Budget Implementation Act, 2003

An Act to implement certain provisions of the budget tabled in Parliament on February 18, 2003

This bill was last introduced in the 37th Parliament, 2nd Session, which ended in November 2003.

Sponsor

John Manley  Liberal

Status

This bill has received Royal Assent and is now law.

Elsewhere

All sorts of information on this bill is available at LEGISinfo, provided by the Library of Parliament. You can also read the full text of the bill.

Jobs and Growth Act, 2012Government Orders

November 29th, 2012 / 3:15 p.m.
See context

Liberal

Scott Brison Liberal Kings—Hants, NS

Mr. Speaker, I rise to speak to the Conservatives' latest omnibus budget legislation, Bill C-45, at report stage.

I will focus my remarks today on: one, how the New Democrats worked closely with and supported, helped, aided and abetted the Conservatives in their ramming of this omnibus bill through committee; two, a very dangerous precedent that was set at finance committee during the study of Bill C-45; and, three, some of the flaws in Bill C-45 that were identified by Canadians during the committee's study.

As members know, Bill C-45 is a mammoth bill. It is over 400 pages long and would amend over 60 different laws. It includes a large number of provisions that simply do not belong in a budget bill: rewriting the laws protecting Canada's waterways; redefining aboriginal fisheries, without even consulting first nations peoples; and eliminating the Hazardous Materials Information Review Commission. These are just a few examples of what is in Bill C-45 and examples of measures that would really have nothing to do with the fiscal situation of the country.

Canadians overwhelmingly disapprove of the Conservatives' use of omnibus budget bills to ram a large number of unrelated measures through Parliament without sufficient study or debate. A recent poll by Forum Research shows that 64% of Canadians oppose the Conservatives' omnibus legislative approach. Even a majority of Conservative supporters oppose the Conservatives' use, overuse and abuse of omnibus bills.

The Prime Minister once opposed the use of omnibus bills, but under his watch we have seen a clear trend toward the use of omnibus legislation. In fact, Bill C-13 in 2006 was 198 pages; Bill C-28 in 2007 was 378 pages; Bill C-10 in 2009 was 552 pages; Bill C-9 in 2010 was 904 pages; Bill C-13 in 2011 was 658 pages; and Bill C-38 earlier this year was 452 pages.

To put this in context, the largest Liberal budget bill was Bill C-28 in 2003, which was 144 pages in length, and it focused on fiscal measures, not on unrelated measures.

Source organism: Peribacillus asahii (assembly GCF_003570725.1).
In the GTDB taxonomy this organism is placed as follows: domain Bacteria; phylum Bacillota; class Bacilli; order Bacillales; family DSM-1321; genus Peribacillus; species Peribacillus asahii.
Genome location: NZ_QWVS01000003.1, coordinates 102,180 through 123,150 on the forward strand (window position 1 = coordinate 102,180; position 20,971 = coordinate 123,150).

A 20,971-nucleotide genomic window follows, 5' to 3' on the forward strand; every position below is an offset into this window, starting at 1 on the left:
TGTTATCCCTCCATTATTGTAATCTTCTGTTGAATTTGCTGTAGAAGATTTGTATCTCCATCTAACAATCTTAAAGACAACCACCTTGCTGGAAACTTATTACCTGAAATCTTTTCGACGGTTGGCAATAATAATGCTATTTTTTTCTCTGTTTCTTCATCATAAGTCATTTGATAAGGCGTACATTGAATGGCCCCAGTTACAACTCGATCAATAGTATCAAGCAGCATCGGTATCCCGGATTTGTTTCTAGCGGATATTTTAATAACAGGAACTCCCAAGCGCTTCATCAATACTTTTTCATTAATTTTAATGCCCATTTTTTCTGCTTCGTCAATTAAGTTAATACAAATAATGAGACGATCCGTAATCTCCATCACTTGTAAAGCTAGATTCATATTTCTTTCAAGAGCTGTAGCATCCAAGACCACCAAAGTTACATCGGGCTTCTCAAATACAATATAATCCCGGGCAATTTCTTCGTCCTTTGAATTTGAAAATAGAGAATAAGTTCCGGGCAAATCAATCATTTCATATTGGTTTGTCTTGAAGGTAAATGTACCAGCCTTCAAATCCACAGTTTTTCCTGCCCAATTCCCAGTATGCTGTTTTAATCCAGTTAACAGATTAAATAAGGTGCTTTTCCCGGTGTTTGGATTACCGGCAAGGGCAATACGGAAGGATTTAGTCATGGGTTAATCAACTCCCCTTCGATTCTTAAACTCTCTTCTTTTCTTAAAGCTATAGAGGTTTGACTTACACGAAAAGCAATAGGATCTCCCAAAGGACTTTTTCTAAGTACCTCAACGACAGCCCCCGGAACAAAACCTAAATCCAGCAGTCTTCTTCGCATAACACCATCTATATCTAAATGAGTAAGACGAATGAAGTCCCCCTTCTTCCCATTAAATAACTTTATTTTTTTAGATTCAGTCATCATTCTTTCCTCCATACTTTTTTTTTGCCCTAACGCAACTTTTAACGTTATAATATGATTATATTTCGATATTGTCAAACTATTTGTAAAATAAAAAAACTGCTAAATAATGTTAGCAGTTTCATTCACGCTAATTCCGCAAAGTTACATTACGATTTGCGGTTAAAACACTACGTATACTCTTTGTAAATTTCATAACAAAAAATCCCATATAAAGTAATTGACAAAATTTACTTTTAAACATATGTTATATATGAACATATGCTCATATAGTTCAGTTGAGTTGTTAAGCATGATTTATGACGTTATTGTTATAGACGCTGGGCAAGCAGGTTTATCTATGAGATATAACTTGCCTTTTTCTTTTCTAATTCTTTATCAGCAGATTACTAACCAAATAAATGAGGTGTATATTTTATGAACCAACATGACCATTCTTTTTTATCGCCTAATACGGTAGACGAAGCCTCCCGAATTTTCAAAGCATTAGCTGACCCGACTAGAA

I will also speak about the NDP in this case. The NDP actually helped the Conservatives in passing Bill C-45 as quickly as possible through committee. The New Democrats say that they oppose Bill C-45 and they say that they oppose closure. However, their actions speak louder than their words. While they talk the talk, they do not walk the walk when it comes to actually standing up to the Conservatives and their abuse of Parliament. Instead of standing up to the Conservatives and providing any real opposition to Bill C-45, the New Democrats have actually been helping the Conservatives.

Here are a few examples. The New Democrats voted with the Conservatives to impose time allocation to limit the debate on Bill C-45 at committee. The New Democrats voted with the Conservatives to overrule the finance committee chair, the member for Edmonton—Leduc, a chair who is respected by all members of the House for his judgment. To have him rebuked by his own colleagues was bad and it was terrible to see the New Democrats gang up with the Conservatives against the member for Edmonton—Leduc. The New Democrats voted with the Conservatives to throw out the rules at committee and to shut down opposition to Bill C-45. The New Democrats then gave up one of their votes at finance committee and worked out a schedule with the Conservatives so the finance committee could get through Bill C-45 as quickly as possible. The New Democrats voted with the Conservatives almost 2,000 times at the finance committee to oppose measures that could have delayed certain parts of Bill C-45.

Federal-Provincial Fiscal Arrangements ActGovernment Orders

October 30th, 2003 / 10:15 a.m.
See context

Oak Ridges Ontario

Liberal

Bryon Wilfert LiberalParliamentary Secretary to the Minister of Finance

Mr. Speaker, I appreciate the opportunity to speak today at second reading of Bill C-54, which amends the Federal-Provincial Fiscal Arrangements Act with respect to the equalization program.